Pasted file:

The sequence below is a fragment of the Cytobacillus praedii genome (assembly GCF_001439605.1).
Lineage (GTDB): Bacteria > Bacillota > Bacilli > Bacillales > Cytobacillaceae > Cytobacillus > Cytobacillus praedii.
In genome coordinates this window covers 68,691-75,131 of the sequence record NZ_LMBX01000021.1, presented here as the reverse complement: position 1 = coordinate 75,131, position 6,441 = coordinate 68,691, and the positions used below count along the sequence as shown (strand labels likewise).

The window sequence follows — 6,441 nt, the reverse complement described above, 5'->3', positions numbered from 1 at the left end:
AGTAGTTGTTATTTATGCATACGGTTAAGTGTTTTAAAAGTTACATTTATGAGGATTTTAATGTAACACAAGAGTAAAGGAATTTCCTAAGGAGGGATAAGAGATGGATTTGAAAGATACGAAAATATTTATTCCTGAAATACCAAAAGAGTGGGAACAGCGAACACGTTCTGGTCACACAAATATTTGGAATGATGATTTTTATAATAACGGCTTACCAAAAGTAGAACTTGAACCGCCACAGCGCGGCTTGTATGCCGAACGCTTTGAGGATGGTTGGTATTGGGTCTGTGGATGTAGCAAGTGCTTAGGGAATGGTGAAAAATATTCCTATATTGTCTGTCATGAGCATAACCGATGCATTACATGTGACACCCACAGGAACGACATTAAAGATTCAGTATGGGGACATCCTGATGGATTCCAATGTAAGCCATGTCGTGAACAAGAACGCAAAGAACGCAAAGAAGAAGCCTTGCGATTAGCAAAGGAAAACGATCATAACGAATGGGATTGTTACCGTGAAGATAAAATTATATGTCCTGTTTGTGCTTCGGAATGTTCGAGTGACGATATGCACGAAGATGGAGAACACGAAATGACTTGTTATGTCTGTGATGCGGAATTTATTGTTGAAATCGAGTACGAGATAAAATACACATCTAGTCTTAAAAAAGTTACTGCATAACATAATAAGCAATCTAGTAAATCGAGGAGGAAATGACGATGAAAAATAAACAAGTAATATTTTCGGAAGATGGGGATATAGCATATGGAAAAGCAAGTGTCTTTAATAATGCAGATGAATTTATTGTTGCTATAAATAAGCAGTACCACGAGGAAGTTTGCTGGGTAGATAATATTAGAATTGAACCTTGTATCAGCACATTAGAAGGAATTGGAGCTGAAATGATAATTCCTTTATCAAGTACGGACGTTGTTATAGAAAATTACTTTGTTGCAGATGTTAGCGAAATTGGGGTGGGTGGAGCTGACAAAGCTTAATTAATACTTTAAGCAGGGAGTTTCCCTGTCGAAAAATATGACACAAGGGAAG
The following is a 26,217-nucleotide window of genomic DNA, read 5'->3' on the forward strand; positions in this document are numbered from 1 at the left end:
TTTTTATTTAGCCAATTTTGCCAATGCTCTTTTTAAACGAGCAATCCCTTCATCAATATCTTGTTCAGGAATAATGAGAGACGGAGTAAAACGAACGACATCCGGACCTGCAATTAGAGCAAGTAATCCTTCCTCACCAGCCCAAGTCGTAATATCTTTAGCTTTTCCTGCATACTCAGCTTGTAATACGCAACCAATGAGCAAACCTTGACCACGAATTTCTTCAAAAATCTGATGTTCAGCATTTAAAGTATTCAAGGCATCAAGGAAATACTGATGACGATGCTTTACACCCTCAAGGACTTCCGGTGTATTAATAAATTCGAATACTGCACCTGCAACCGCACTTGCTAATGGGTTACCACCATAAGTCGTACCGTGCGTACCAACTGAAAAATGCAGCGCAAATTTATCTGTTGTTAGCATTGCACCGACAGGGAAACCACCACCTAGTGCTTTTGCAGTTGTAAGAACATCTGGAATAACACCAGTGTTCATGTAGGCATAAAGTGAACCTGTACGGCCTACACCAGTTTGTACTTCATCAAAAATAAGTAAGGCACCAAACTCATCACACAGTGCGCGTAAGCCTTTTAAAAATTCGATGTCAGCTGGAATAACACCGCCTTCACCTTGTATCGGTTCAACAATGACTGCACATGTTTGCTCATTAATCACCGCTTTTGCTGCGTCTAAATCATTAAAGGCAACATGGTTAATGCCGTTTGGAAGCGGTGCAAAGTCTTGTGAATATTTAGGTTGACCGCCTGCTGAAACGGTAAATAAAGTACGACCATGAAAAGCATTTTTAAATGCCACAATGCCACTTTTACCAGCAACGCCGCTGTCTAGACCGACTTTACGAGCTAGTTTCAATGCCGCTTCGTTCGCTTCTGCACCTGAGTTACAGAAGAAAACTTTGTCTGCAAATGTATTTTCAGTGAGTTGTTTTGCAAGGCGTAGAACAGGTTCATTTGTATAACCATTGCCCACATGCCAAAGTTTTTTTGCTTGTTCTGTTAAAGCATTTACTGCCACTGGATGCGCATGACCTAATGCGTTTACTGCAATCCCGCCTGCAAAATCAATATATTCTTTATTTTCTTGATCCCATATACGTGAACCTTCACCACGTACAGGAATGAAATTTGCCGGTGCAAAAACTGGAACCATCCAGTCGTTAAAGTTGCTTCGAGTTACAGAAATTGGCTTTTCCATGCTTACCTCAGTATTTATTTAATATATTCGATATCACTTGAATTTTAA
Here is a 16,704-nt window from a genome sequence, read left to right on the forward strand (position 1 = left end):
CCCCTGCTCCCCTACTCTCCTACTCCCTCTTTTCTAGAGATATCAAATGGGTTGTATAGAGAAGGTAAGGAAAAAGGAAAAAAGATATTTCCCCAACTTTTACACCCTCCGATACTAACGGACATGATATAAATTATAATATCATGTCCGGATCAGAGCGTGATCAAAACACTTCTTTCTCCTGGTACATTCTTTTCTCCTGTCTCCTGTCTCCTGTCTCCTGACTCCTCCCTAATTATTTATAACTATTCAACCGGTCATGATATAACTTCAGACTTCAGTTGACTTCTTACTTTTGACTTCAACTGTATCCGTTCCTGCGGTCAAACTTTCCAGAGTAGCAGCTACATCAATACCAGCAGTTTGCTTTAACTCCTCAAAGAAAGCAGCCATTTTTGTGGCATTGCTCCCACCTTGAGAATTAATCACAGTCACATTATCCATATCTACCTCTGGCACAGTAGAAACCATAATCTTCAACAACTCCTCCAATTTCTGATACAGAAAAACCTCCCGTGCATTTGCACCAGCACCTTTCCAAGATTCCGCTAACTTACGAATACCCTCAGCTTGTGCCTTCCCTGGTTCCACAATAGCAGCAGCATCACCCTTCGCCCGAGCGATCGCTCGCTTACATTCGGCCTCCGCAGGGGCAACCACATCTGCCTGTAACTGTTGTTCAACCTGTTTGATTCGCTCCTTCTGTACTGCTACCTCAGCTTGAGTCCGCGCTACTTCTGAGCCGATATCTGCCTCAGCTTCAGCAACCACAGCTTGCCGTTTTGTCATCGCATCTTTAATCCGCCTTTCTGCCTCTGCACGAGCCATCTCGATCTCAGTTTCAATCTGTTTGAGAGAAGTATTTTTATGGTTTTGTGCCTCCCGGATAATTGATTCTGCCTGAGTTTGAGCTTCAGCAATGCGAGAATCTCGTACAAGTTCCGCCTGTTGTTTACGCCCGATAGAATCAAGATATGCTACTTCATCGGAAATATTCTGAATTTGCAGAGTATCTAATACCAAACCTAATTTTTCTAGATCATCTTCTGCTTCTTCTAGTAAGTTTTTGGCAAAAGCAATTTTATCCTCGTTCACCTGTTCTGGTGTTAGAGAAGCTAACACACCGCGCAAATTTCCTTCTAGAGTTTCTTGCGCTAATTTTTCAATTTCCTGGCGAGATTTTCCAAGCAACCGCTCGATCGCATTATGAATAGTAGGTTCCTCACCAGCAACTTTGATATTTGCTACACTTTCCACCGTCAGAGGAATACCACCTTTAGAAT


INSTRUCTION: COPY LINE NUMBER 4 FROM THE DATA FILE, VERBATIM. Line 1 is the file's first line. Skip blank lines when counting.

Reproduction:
The window sequence follows — 6,441 nt, the reverse complement described above, 5'->3', positions numbered from 1 at the left end: